While there are quite a lot of good titles that come out amidst the mediocre fare that floods the ocean of video games, there are some that slip in which are rather humiliating displays of incompetency and inconsideration. A lot of these games have been written into the annals of legend as the worst among the rest, not to mention that they provide cannon fodder for angry reviewers everywhere. Sword of the Stars II was no different when it first came out, but here it is again with an enhanced edition.
Sword of the Stars II sounded like a cool 4X strategy game at first, but it flopped hard when it was released while still unfinished. The developers delivered an apology to the gaming public and with tail tucked between their legs, they came out with an “enhanced edition” thirteen months later and tried again to release it. This time, there are less things to complain about. At least it’s playable now, but you’ll still find its design to be rather head-scratching at best.
The user interface is still just as bad as in the first release. If there’s a game design class that focuses on user interface, then they should use this game as an example of bad UI design. While you can leave the unpolished details aside, like letters and numbers that glitch up every now and then, it’s the disorganization and dissent of the interface itself that serves to perplex.
You can have the manual by your side as reference, and you’ll still be confused. This game is not something that you can learn just by playing it, so you will need a tutorial. Maybe you’ll even need to earn a degree on this game before you can even play it since it’s so frustrating. Unfortunately, there’s no tutorial in this game to speak of, so you’re feeling your way in the dark here. The camera controls also make brain surgery seem childish, requiring a high degree of self control to not want to smash your monitor after having to negotiate with the camera for an extended period of time.
As for gameplay, you get to choose between seven races, which is a lot even for an expansive game. Three is usually the magic number when it comes to races for strategy games since designers can work off a rock-paper-scissors dynamic between the three in various ways. Designing and balancing seven factions would take up a lot of time, so perhaps this was one of the mistakes committed by the developers. Each race has its own strengths and weaknesses, with a new race being added to this enhanced edition. Perhaps the strategy game that has more than seven races is Sid Meier’s Civilization series, but that game’s quite an exception in the first place.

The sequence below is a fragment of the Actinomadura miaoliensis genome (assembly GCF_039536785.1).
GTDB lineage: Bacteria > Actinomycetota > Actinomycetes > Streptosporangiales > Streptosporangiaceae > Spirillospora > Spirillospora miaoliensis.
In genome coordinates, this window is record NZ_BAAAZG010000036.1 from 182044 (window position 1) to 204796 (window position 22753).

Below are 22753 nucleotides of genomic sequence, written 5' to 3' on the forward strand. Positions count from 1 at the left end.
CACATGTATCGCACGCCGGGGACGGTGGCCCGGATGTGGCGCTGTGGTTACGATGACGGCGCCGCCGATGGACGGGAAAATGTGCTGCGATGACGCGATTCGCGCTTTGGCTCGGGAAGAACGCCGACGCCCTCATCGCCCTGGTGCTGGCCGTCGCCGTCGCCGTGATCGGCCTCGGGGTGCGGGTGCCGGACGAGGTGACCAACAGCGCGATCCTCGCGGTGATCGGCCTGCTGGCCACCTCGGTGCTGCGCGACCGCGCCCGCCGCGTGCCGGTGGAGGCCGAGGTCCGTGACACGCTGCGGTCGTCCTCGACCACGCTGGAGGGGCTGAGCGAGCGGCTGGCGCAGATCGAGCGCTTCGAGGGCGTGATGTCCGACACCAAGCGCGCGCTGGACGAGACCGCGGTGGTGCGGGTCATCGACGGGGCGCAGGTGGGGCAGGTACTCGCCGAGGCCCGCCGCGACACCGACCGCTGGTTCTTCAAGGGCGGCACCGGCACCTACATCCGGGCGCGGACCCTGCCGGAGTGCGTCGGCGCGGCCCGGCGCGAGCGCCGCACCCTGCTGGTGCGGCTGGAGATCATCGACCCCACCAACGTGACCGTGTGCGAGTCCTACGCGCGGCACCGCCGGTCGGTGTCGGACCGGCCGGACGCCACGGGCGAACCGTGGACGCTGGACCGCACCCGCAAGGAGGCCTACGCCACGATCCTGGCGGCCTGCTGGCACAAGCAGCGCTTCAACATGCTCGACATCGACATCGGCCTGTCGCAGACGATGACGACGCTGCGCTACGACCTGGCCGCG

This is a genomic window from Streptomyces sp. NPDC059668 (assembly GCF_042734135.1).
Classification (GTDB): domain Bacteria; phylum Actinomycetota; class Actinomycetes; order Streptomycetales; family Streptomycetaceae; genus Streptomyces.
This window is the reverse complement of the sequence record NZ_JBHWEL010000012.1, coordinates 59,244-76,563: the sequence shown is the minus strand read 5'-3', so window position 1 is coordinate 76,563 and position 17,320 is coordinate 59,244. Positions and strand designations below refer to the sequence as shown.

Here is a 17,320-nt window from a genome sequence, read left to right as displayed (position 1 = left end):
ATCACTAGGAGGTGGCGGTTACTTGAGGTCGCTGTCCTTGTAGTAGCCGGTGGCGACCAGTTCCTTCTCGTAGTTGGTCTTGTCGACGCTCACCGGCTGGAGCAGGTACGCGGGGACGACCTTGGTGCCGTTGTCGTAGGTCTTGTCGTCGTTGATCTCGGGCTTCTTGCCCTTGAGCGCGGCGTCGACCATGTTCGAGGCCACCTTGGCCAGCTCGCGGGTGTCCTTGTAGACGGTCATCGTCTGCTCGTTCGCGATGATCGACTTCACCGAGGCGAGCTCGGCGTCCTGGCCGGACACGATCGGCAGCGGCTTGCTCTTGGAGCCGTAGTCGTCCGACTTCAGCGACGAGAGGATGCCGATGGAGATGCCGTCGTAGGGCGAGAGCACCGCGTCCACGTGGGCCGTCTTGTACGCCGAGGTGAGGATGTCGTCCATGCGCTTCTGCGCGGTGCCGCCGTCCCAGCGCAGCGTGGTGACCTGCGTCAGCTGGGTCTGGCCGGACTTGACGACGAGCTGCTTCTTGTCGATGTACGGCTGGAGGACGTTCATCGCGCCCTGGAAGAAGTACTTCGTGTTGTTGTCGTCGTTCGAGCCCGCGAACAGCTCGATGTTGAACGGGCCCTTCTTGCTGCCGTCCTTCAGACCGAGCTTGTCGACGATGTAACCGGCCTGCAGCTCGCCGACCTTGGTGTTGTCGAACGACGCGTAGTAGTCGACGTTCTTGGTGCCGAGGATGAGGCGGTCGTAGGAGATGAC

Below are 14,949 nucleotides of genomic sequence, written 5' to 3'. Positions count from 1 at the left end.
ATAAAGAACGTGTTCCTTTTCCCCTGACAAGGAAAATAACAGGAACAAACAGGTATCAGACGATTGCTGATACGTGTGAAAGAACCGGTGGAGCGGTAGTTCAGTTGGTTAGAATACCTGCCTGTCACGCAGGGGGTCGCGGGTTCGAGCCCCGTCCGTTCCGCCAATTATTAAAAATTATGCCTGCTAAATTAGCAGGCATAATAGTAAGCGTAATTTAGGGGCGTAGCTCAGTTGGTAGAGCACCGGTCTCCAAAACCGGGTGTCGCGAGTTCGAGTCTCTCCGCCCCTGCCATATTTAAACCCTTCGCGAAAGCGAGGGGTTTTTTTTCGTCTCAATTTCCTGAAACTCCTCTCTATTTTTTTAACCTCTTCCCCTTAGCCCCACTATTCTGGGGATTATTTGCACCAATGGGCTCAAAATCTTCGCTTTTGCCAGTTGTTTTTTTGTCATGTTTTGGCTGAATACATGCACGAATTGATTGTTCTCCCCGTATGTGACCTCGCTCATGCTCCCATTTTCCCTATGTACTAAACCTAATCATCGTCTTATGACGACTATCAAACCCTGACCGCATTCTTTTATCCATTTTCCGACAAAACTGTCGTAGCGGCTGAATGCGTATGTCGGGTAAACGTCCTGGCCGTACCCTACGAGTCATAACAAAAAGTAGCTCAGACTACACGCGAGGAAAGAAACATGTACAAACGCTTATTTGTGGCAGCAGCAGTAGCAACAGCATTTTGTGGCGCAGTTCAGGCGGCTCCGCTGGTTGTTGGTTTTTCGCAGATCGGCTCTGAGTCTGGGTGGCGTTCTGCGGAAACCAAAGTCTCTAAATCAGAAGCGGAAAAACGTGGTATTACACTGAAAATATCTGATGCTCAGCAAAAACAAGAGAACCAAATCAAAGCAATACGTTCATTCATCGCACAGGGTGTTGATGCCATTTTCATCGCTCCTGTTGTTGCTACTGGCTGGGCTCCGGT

The game comes in two major phases, with the galaxy map view in turn-based action and battles in real time. There are several victory conditions that you can achieve in order to win, so you have to focus your strategy around one or two for best effect. These conditions include being the last man standing, conquering a large enough area of the map for a period of time, and so on. You get to manage your economy, build ships, research upgrades, scout the space around you, and fight your opponents in order to find a way to win.
The missions are disjointed and uninteresting, with survey missions being separate from colonization missions. Considering that those two things seem to go hand in hand, it’s too bad that you can’t play it together. Also, battles are limited to 12 minutes, which may sound like a good idea to avoid long battles that may get boring. The only problem is that 12 minutes is not enough time to get anything significant done, so you’re left with draw after draw.
Sadly, this is not the first time that Paradox Interactive published a sub-par title, the other notable example being Gettysburg: Armored Warfare, which has become notorious for being somewhat a modern equivalent of Battlecruiser 3000 AD in terms of how unfinished it was. Paradox has released quality games like the Mount & Blade series and War of the Roses though, so they’re not totally a trash heap. But to think that they’ve published two sad displays of incompetency is just disappointing.
It’s a less embarrassing edition, but it’s still not really satisfactory. Unfortunately, the goals set for this ambitious project proved to lofty for this particular game. If you are looking for good space strategy games, then look no further than Sins of a Solar Empire and Endless Space.
Tested in PC. Final Score: 4/10